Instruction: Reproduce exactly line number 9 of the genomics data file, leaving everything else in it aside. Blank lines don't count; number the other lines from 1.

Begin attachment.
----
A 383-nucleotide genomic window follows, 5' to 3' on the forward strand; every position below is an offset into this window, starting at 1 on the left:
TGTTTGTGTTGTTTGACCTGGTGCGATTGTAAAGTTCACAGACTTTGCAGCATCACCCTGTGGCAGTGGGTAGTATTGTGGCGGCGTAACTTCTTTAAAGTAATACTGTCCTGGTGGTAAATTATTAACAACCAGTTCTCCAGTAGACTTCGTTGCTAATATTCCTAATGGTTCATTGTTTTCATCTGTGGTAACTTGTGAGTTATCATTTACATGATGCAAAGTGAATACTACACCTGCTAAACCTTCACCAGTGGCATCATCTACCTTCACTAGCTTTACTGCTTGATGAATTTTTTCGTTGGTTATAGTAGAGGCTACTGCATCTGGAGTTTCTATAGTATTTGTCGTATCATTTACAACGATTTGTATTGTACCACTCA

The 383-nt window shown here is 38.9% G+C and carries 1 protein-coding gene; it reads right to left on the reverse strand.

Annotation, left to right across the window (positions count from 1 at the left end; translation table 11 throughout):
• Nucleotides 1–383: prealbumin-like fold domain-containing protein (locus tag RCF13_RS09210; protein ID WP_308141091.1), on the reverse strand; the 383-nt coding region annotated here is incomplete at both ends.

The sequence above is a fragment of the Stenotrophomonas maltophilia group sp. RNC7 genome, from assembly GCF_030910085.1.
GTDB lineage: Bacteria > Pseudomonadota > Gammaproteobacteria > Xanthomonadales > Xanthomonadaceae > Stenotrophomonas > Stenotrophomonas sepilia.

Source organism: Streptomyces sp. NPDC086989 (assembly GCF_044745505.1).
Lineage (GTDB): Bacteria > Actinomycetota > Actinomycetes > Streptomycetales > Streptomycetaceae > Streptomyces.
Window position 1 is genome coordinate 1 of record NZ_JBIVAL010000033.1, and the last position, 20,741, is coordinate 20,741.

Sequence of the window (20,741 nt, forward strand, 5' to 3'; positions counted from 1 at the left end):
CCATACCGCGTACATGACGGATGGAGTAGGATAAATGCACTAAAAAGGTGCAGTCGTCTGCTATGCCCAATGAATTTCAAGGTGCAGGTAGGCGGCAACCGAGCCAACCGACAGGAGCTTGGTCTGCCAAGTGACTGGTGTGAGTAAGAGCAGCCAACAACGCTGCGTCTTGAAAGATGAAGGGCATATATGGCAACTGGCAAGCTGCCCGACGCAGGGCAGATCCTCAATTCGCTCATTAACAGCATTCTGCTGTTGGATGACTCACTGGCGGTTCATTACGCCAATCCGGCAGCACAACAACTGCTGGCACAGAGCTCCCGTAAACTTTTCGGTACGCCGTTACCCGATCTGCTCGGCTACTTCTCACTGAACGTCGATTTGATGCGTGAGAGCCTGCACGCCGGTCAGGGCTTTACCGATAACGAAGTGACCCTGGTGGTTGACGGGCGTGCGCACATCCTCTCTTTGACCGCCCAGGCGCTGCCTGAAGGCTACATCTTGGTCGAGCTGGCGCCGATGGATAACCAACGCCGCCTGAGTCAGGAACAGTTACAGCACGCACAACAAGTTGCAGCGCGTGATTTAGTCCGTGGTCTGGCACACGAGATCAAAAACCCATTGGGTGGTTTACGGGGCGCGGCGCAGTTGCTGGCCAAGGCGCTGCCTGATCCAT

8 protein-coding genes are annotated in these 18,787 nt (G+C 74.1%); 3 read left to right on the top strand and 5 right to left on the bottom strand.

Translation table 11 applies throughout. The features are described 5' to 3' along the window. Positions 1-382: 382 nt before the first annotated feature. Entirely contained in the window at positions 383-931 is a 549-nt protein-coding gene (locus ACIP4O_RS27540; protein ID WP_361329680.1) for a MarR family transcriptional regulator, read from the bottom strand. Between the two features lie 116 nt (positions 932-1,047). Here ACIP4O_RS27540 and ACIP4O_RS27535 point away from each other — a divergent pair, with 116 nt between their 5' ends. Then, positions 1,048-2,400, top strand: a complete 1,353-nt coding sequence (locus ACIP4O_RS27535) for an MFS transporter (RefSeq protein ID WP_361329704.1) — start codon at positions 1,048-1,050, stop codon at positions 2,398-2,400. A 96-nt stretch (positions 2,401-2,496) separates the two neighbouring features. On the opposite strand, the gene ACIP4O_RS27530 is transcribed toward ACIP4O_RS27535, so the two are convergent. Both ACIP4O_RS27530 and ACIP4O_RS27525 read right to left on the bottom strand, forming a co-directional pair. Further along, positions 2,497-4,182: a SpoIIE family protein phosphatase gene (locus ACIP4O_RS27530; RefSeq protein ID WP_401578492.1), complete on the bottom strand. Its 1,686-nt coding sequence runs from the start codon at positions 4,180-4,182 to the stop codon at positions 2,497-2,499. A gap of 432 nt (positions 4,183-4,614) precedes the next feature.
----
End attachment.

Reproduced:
Lineage (GTDB): Bacteria > Actinomycetota > Actinomycetes > Streptomycetales > Streptomycetaceae > Streptomyces.